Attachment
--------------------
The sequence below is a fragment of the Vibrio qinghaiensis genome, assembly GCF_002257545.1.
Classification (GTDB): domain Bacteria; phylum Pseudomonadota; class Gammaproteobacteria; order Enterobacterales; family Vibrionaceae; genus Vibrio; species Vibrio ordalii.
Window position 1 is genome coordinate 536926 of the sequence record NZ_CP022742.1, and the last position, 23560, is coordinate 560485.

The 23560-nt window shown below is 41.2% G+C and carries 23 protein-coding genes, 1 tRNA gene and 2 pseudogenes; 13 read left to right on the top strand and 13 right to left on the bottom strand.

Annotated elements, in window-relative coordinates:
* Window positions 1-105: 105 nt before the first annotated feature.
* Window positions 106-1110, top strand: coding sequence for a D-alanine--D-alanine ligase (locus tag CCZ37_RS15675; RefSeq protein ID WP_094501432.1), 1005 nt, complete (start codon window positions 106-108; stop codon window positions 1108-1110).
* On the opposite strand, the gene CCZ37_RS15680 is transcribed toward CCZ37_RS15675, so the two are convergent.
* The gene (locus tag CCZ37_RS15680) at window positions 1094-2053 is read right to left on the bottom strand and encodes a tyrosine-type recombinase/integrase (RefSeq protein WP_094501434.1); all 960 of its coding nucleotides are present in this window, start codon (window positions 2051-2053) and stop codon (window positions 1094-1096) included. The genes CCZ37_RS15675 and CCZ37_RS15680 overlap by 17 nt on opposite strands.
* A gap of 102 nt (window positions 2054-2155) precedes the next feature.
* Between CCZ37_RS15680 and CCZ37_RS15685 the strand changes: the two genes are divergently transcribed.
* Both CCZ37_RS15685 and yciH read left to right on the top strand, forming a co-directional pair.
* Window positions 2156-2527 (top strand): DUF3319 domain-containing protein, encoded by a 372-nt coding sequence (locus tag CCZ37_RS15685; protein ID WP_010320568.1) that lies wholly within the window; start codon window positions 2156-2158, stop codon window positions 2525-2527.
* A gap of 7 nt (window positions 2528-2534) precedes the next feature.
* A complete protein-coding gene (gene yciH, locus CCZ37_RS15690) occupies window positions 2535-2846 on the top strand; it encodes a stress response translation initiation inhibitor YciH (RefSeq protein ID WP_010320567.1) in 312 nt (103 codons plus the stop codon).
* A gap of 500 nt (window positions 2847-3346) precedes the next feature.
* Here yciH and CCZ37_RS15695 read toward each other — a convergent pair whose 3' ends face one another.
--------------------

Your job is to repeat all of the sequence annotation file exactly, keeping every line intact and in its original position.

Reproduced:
The sequence below is a fragment of the Vibrio qinghaiensis genome, assembly GCF_002257545.1.
Classification (GTDB): domain Bacteria; phylum Pseudomonadota; class Gammaproteobacteria; order Enterobacterales; family Vibrionaceae; genus Vibrio; species Vibrio ordalii.
Window position 1 is genome coordinate 536926 of the sequence record NZ_CP022742.1, and the last position, 23560, is coordinate 560485.

The 23560-nt window shown below is 41.2% G+C and carries 23 protein-coding genes, 1 tRNA gene and 2 pseudogenes; 13 read left to right on the top strand and 13 right to left on the bottom strand.

Annotated elements, in window-relative coordinates:
* Window positions 1-105: 105 nt before the first annotated feature.
* Window positions 106-1110, top strand: coding sequence for a D-alanine--D-alanine ligase (locus tag CCZ37_RS15675; RefSeq protein ID WP_094501432.1), 1005 nt, complete (start codon window positions 106-108; stop codon window positions 1108-1110).
* On the opposite strand, the gene CCZ37_RS15680 is transcribed toward CCZ37_RS15675, so the two are convergent.
* The gene (locus tag CCZ37_RS15680) at window positions 1094-2053 is read right to left on the bottom strand and encodes a tyrosine-type recombinase/integrase (RefSeq protein WP_094501434.1); all 960 of its coding nucleotides are present in this window, start codon (window positions 2051-2053) and stop codon (window positions 1094-1096) included. The genes CCZ37_RS15675 and CCZ37_RS15680 overlap by 17 nt on opposite strands.
* A gap of 102 nt (window positions 2054-2155) precedes the next feature.
* Between CCZ37_RS15680 and CCZ37_RS15685 the strand changes: the two genes are divergently transcribed.
* Both CCZ37_RS15685 and yciH read left to right on the top strand, forming a co-directional pair.
* Window positions 2156-2527 (top strand): DUF3319 domain-containing protein, encoded by a 372-nt coding sequence (locus tag CCZ37_RS15685; protein ID WP_010320568.1) that lies wholly within the window; start codon window positions 2156-2158, stop codon window positions 2525-2527.
* A gap of 7 nt (window positions 2528-2534) precedes the next feature.
* A complete protein-coding gene (gene yciH, locus CCZ37_RS15690) occupies window positions 2535-2846 on the top strand; it encodes a stress response translation initiation inhibitor YciH (RefSeq protein ID WP_010320567.1) in 312 nt (103 codons plus the stop codon).
* A gap of 500 nt (window positions 2847-3346) precedes the next feature.
* Here yciH and CCZ37_RS15695 read toward each other — a convergent pair whose 3' ends face one another.